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What was the last modern martial-arts film you watched?

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The Monkey King 2 (2016) - Meh, better than the first one, but not my kind of film. The story is easier to follow and a lot more compelling, Aaron Kwok's characterization of Sun Wukong is more interesting than Donnie's, there a bit more fighting than in the first one, and the villainess is also a bit more compelling (played by the lovely Gong Li). Sammo Hung got an award nomination for his fight choreography, but ultimately lost to Stephen Tung Wai for Operation Mekong. I think the main story flaw is that Piggy and Sandy aren't as interesting as they should've been. The movie climaxes with an army of skeletons followed by Sun Wukong fighting a kaiju-sized skeleton.

Edited by DrNgor

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Romeo Must Die - I was expecting this one to be a slice of late 90's (okay, year 2000) cheese and while it is, it's surprisingly watchable. Less a martial arts film than it is a weird crime drama with a few fight scenes sprinkled in here and there. Jet Li and Aaliyah are both solid leads and while the script is awfully dated and outright silly at times, the plot plays out pretty well.
Also...far less wire-work than I recalled. There are some TERRIBLE action moments in this one. The "I can't hit a girl" fight, the football scene and then, of course, those kicks. But, when looking at the bigger picture, I found myself pretty forgiving.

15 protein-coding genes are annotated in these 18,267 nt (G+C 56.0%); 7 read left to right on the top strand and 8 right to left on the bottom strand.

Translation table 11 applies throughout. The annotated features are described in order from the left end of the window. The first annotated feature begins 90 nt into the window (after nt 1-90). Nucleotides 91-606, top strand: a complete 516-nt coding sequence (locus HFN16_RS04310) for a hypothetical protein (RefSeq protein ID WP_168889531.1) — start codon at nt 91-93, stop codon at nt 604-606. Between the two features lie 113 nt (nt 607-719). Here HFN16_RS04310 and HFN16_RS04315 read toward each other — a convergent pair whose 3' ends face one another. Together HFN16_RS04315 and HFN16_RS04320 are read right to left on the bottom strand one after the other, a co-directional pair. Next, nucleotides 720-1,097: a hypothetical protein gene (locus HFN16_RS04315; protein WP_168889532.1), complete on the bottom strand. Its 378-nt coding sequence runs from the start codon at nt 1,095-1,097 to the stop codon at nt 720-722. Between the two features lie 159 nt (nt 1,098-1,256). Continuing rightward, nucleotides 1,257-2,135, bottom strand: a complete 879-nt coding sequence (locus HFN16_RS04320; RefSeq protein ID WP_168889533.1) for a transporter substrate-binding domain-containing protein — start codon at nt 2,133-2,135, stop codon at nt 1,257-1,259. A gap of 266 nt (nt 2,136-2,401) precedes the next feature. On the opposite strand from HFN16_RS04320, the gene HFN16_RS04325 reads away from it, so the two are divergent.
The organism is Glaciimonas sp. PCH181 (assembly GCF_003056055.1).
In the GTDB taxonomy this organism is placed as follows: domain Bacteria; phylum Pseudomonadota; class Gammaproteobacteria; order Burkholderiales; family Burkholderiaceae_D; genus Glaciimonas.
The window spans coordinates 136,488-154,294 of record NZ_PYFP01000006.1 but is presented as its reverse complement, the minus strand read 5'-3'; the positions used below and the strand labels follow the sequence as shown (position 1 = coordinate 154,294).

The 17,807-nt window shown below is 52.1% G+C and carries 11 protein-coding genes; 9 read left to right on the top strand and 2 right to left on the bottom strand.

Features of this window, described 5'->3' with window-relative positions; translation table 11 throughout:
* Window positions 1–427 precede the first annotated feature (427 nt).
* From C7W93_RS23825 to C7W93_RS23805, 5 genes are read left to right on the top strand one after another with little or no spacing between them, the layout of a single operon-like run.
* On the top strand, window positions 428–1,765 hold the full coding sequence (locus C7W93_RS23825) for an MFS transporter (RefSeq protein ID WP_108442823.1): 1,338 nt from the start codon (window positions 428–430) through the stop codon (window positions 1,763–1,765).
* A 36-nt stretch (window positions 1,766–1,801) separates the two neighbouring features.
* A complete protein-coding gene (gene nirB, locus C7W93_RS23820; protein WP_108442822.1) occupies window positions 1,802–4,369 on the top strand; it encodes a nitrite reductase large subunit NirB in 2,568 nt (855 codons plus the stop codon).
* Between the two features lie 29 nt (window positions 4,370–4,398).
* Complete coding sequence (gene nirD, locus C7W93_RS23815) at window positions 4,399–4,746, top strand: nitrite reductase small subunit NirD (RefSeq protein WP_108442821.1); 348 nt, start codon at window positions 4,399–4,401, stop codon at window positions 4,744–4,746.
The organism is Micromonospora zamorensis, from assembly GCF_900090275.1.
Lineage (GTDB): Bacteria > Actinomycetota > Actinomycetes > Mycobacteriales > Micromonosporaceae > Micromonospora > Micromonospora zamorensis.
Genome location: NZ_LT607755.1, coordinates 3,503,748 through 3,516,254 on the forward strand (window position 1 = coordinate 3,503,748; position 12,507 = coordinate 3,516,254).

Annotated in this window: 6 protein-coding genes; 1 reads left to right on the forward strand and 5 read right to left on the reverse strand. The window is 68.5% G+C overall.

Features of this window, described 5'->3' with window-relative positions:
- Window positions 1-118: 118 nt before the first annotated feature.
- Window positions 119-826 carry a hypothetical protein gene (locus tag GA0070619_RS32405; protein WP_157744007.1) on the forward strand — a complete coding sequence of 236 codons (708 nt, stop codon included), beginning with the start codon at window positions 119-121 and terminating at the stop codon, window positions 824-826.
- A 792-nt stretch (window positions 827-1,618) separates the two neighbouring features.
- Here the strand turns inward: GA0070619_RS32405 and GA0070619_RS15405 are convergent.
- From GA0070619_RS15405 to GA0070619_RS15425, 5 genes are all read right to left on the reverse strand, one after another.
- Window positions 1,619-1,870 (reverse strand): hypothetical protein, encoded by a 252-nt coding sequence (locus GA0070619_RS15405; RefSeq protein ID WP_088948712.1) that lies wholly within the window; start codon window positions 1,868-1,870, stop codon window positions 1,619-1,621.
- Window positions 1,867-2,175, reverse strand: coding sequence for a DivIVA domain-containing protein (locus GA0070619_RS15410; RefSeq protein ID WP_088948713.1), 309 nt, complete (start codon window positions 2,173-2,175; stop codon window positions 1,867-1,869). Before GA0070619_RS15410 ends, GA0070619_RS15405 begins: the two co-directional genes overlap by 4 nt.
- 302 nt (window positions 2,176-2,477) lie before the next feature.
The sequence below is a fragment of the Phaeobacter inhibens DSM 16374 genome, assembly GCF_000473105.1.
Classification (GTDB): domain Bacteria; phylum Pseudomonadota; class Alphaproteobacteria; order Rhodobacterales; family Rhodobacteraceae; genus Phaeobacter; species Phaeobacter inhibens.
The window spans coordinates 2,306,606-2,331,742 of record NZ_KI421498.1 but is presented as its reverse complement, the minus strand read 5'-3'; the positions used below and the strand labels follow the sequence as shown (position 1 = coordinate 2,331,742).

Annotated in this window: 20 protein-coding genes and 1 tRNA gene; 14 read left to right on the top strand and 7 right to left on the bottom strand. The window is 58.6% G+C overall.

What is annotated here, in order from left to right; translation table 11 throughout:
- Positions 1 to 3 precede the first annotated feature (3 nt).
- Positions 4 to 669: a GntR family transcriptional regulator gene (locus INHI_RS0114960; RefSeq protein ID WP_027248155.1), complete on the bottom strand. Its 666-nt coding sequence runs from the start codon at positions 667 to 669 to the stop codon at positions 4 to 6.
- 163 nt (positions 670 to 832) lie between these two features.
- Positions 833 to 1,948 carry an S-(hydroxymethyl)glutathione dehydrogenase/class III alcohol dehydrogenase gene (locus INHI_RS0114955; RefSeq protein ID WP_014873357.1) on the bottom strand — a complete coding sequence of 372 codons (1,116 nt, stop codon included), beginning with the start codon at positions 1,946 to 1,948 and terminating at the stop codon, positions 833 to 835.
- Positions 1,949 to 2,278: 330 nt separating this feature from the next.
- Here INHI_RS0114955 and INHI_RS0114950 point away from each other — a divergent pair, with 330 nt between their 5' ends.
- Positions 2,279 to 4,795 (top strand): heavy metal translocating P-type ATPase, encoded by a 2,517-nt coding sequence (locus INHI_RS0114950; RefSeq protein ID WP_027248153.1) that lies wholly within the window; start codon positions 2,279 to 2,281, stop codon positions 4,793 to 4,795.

Not a masterpiece by any stretch of the imagination but a watchable little throwback to goofier times.

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8 hours ago, Drunken Monk said:

Romeo Must Die - I was expecting this one to be a slice of late 90's (okay, year 2000) cheese and while it is, it's surprisingly watchable. Less a martial arts film than it is a weird crime drama with a few fight scenes sprinkled in here and there. Jet Li and Aaliyah are both solid leads and while the script is awfully dated and outright silly at times, the plot plays out pretty well.
Also...far less wire-work than I recalled. There are some TERRIBLE action moments in this one. The "I can't hit a girl" fight, the football scene and then, of course, those kicks. But, when looking at the bigger picture, I found myself pretty forgiving.
Not a masterpiece by any stretch of the imagination but a watchable little throwback to goofier times.

I agree it was watchable but what turned me off was that wirework, just too cartoony. But you know it was nowhere near as bad as Half Past Dead, seeing Steven Seagal's big ass performing wirework was absolutely hilarious. For Jet's English language pictures my favourites would be Danny the Dog followed by Kiss of the Dragon.

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27 minutes ago, CT KID said:

For Jet's English language pictures my favourites would be Danny the Dog followed by Kiss of the Dragon.

He doesn’t speak an awful lot of English in it but I think he’s fantastic in Lethal Weapon 4.

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7 minutes ago, Drunken Monk said: